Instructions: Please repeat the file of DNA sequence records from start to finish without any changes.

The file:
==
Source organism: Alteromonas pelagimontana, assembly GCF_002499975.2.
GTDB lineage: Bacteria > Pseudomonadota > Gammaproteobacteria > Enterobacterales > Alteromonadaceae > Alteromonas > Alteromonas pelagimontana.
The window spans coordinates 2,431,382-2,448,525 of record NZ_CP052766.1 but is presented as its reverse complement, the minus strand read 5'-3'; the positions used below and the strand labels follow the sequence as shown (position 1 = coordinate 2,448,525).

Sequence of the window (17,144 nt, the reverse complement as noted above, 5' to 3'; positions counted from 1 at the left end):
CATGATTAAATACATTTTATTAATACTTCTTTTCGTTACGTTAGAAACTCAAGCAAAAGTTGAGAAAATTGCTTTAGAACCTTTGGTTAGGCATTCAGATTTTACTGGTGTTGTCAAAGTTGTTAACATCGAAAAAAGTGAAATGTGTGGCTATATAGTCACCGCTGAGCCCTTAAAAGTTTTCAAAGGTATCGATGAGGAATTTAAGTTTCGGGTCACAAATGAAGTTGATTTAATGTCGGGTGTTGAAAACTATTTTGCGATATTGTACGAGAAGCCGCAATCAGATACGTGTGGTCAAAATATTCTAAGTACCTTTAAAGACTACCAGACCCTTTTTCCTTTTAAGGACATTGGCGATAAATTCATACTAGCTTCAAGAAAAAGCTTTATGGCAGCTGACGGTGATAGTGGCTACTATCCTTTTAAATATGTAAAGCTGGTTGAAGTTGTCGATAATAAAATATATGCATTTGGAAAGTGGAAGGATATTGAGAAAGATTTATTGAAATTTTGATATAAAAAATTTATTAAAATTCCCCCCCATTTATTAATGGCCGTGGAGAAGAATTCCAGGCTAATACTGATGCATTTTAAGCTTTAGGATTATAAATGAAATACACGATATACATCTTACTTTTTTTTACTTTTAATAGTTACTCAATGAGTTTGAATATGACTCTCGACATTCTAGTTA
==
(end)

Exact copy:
Source organism: Alteromonas pelagimontana, assembly GCF_002499975.2.
GTDB lineage: Bacteria > Pseudomonadota > Gammaproteobacteria > Enterobacterales > Alteromonadaceae > Alteromonas > Alteromonas pelagimontana.
The window spans coordinates 2,431,382-2,448,525 of record NZ_CP052766.1 but is presented as its reverse complement, the minus strand read 5'-3'; the positions used below and the strand labels follow the sequence as shown (position 1 = coordinate 2,448,525).

Sequence of the window (17,144 nt, the reverse complement as noted above, 5' to 3'; positions counted from 1 at the left end):
CATGATTAAATACATTTTATTAATACTTCTTTTCGTTACGTTAGAAACTCAAGCAAAAGTTGAGAAAATTGCTTTAGAACCTTTGGTTAGGCATTCAGATTTTACTGGTGTTGTCAAAGTTGTTAACATCGAAAAAAGTGAAATGTGTGGCTATATAGTCACCGCTGAGCCCTTAAAAGTTTTCAAAGGTATCGATGAGGAATTTAAGTTTCGGGTCACAAATGAAGTTGATTTAATGTCGGGTGTTGAAAACTATTTTGCGATATTGTACGAGAAGCCGCAATCAGATACGTGTGGTCAAAATATTCTAAGTACCTTTAAAGACTACCAGACCCTTTTTCCTTTTAAGGACATTGGCGATAAATTCATACTAGCTTCAAGAAAAAGCTTTATGGCAGCTGACGGTGATAGTGGCTACTATCCTTTTAAATATGTAAAGCTGGTTGAAGTTGTCGATAATAAAATATATGCATTTGGAAAGTGGAAGGATATTGAGAAAGATTTATTGAAATTTTGATATAAAAAATTTATTAAAATTCCCCCCCATTTATTAATGGCCGTGGAGAAGAATTCCAGGCTAATACTGATGCATTTTAAGCTTTAGGATTATAAATGAAATACACGATATACATCTTACTTTTTTTTACTTTTAATAGTTACTCAATGAGTTTGAATATGACTCTCGACATTCTAGTTA